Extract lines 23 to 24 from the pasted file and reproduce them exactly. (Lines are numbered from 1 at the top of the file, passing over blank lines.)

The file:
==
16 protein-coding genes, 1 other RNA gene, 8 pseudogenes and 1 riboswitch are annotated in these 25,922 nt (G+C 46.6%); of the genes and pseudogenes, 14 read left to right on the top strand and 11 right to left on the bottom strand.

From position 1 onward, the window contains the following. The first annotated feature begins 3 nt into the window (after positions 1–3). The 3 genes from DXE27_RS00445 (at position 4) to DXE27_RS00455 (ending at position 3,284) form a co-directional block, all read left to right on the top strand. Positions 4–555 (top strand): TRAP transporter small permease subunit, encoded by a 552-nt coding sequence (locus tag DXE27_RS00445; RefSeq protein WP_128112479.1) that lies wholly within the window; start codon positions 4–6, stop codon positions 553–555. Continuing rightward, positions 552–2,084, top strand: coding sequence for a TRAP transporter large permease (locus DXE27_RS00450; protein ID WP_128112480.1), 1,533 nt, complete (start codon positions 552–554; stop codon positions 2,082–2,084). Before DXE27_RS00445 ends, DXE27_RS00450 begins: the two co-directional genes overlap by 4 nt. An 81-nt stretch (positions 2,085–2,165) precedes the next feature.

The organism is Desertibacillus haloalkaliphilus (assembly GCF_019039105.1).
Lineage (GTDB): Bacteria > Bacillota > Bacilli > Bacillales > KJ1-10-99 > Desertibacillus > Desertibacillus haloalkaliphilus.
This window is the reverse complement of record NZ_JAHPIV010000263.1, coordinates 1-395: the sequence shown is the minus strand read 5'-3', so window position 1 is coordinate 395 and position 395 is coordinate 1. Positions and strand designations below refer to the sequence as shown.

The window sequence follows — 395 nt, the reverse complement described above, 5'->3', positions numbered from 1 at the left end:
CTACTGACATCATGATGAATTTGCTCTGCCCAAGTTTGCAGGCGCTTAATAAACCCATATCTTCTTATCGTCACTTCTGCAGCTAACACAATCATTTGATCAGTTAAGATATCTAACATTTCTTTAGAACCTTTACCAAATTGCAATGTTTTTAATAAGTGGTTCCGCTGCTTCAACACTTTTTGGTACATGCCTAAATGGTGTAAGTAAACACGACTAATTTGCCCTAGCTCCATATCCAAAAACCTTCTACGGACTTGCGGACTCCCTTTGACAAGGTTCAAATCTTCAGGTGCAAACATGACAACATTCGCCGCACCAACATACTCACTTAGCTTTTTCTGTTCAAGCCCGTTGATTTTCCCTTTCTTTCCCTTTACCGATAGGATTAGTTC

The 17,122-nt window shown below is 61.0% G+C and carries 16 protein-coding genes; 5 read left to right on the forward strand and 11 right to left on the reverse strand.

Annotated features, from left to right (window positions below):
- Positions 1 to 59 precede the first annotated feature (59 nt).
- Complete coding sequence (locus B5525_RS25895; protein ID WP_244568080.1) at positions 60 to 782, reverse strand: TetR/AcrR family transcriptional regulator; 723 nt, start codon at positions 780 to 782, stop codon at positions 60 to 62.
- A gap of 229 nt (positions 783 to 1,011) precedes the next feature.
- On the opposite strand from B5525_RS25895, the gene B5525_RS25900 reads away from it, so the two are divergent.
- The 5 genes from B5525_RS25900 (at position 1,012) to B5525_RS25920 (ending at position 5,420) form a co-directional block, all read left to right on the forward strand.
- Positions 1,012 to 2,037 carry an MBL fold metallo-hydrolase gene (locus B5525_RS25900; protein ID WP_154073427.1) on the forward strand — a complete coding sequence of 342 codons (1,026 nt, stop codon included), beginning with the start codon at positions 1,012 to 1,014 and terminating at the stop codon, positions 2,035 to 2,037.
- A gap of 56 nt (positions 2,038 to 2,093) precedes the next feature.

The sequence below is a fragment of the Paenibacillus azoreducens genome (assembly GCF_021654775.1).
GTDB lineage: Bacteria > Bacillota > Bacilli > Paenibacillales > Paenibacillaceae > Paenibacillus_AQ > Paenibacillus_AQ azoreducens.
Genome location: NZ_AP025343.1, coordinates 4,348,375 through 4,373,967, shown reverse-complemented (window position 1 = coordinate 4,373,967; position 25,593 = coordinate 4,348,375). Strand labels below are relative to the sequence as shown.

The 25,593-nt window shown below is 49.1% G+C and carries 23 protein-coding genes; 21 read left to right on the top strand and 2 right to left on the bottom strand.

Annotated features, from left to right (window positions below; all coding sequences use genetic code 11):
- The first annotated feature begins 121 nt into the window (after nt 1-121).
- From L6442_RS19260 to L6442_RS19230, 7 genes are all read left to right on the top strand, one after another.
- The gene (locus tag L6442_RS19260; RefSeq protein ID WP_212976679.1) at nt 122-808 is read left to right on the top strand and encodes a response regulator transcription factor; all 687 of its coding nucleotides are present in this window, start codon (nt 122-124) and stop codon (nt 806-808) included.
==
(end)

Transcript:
- From L6442_RS19260 to L6442_RS19230, 7 genes are all read left to right on the top strand, one after another.
- The gene (locus tag L6442_RS19260; RefSeq protein ID WP_212976679.1) at nt 122-808 is read left to right on the top strand and encodes a response regulator transcription factor; all 687 of its coding nucleotides are present in this window, start codon (nt 122-124) and stop codon (nt 806-808) included.